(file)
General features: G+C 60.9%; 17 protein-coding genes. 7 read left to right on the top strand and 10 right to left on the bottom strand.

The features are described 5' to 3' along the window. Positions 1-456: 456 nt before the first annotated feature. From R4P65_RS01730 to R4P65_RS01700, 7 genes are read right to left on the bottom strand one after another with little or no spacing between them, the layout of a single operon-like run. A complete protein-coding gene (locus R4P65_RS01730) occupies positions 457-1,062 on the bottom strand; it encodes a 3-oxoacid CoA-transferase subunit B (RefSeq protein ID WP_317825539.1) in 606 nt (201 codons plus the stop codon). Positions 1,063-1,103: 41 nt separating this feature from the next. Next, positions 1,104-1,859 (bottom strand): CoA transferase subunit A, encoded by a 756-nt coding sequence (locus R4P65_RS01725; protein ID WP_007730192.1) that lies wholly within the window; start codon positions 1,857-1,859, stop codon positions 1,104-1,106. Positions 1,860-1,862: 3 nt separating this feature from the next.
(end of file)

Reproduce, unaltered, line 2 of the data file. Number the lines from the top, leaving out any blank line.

The features are described 5' to 3' along the window. Positions 1-456: 456 nt before the first annotated feature. From R4P65_RS01730 to R4P65_RS01700, 7 genes are read right to left on the bottom strand one after another with little or no spacing between them, the layout of a single operon-like run. A complete protein-coding gene (locus R4P65_RS01730) occupies positions 457-1,062 on the bottom strand; it encodes a 3-oxoacid CoA-transferase subunit B (RefSeq protein ID WP_317825539.1) in 606 nt (201 codons plus the stop codon). Positions 1,063-1,103: 41 nt separating this feature from the next. Next, positions 1,104-1,859 (bottom strand): CoA transferase subunit A, encoded by a 756-nt coding sequence (locus R4P65_RS01725; protein ID WP_007730192.1) that lies wholly within the window; start codon positions 1,857-1,859, stop codon positions 1,104-1,106. Positions 1,860-1,862: 3 nt separating this feature from the next.